When I was young, I had a major dilemma. I could not decide if I was going to be a professional football, basketball, or baseball player. This was even before the two-sport stars like Deion Sanders and Bo Jackson proved you could play two professional sports. As the years went by, I earned many trophies such as Gentleman Athlete and the 110% club. It was years later before I learned that these awards were given to the athletes who tried the hardest but really weren’t stars.
I did have moderate success in high school athletics, but upon my graduation I realized something very telling to my life. After thousands of hours focused on my athletic endeavors, my grandest trophy of them all, the trophy standing three feet tall was, wait for it, Senior Class Outstanding Math Student. What a rally killer.
I realized that my path and God-given talents were not in the athletic realm, but instead in the world of numbers. Over the years I have discovered that numbers can be a great communication tool, even better than words, which brings us to our next topic. How to define your risk tolerance?
Investment advisors are generally required to ask you for your risk tolerance. Are you conservative, moderate, moderately aggressive, or aggressive? Over the years I have learned that people don’t understand these words, and people are aggressive when the markets do well, and they are scared senseless when they are down. I want a new model to discover risk tolerance, so let’s get back to my first language: numbers.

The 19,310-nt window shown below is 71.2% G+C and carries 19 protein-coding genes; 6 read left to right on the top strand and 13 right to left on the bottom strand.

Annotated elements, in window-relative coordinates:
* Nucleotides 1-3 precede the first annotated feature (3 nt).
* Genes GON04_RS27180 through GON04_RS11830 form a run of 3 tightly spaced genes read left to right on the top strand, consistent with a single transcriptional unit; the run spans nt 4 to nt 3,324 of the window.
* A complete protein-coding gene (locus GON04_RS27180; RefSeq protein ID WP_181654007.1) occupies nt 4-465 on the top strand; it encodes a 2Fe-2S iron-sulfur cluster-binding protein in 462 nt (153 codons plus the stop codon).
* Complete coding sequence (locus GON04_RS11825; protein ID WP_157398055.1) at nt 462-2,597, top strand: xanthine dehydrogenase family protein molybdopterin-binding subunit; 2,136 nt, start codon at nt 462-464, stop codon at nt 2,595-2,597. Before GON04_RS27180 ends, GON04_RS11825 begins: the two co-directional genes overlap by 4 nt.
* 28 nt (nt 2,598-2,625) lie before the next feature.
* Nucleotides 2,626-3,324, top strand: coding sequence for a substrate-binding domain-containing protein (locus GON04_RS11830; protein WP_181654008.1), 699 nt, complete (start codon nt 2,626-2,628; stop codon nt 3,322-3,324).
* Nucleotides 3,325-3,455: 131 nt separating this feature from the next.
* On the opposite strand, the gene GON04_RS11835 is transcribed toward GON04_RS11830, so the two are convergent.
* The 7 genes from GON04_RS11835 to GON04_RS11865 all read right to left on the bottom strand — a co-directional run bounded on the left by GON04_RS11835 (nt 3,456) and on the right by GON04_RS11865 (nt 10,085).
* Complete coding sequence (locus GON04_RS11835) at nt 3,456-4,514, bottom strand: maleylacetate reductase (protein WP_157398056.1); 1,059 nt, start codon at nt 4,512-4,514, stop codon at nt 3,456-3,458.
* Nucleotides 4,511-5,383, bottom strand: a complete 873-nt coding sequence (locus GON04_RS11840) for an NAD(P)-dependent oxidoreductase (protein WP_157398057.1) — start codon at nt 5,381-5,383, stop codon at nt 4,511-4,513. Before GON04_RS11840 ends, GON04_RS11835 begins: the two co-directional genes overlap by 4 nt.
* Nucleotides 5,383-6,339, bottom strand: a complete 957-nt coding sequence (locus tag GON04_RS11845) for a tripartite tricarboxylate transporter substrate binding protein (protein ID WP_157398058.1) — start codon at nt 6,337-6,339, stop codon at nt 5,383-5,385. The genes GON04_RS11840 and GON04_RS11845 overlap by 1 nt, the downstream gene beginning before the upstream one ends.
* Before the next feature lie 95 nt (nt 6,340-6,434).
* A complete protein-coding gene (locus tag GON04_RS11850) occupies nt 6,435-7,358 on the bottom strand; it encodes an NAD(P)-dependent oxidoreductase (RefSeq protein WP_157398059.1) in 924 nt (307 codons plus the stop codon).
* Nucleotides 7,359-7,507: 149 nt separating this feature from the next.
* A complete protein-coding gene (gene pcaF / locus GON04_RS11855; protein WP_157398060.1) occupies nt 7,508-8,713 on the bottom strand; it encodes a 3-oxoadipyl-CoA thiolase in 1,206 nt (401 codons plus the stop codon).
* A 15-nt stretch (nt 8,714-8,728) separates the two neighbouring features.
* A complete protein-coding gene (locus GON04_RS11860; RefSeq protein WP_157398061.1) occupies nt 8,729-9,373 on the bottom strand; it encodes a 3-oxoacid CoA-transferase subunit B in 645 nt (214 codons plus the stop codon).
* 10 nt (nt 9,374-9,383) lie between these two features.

Based on prior chapters in this book, let’s assume an investor placed 5% of their retirement savings in cash, 10% in a basic fixed-index annuity, 10% in a fixed-index annuity, tied to stock and bond performance, 25% in a guaranteed lifetime withdrawal benefit (GLWB) product, 20% in bonds and 30% in the global stock market. What is this investor’s risk level?
Assuming bonds are flat, meaning they don’t lose value when the stock markets are down, this becomes a simple numbers problem to solve. Let’s say the stock market crashed 30% in a given year! How much would this portfolio lose?
We learned earlier that fixed-index annuities and GLWBs can’t lose value; cash can’t lose. When stocks are down, bonds are likely to gain, but we are assuming no change. This leaves the 25% in the stock market investment as the only asset that decreases in value. If this portion lost 30%, your loss would be 7.5% of your overall portfolio.
If this is too high, given a market crash, perhaps your investment strategy is too risky. If 7.5% is no big deal, perhaps you need to take on higher risk for the potential of higher return.
The point here is that it is possible to quantify the amount of risk you are taking given a market correction. Equally important is to determine the percentage increase of your portfolio given a market increase.
Let’s say the market increased 30% in a given year. Would you be okay with a 15% return knowing you were also protected against a devastating market drop? These are the critical questions when analyzing your personal risk tolerance. Also know that spouses rarely share the same tolerance for risk, and that needs to be taken into account.
It’s times like these that I’m happy I have a great big math trophy.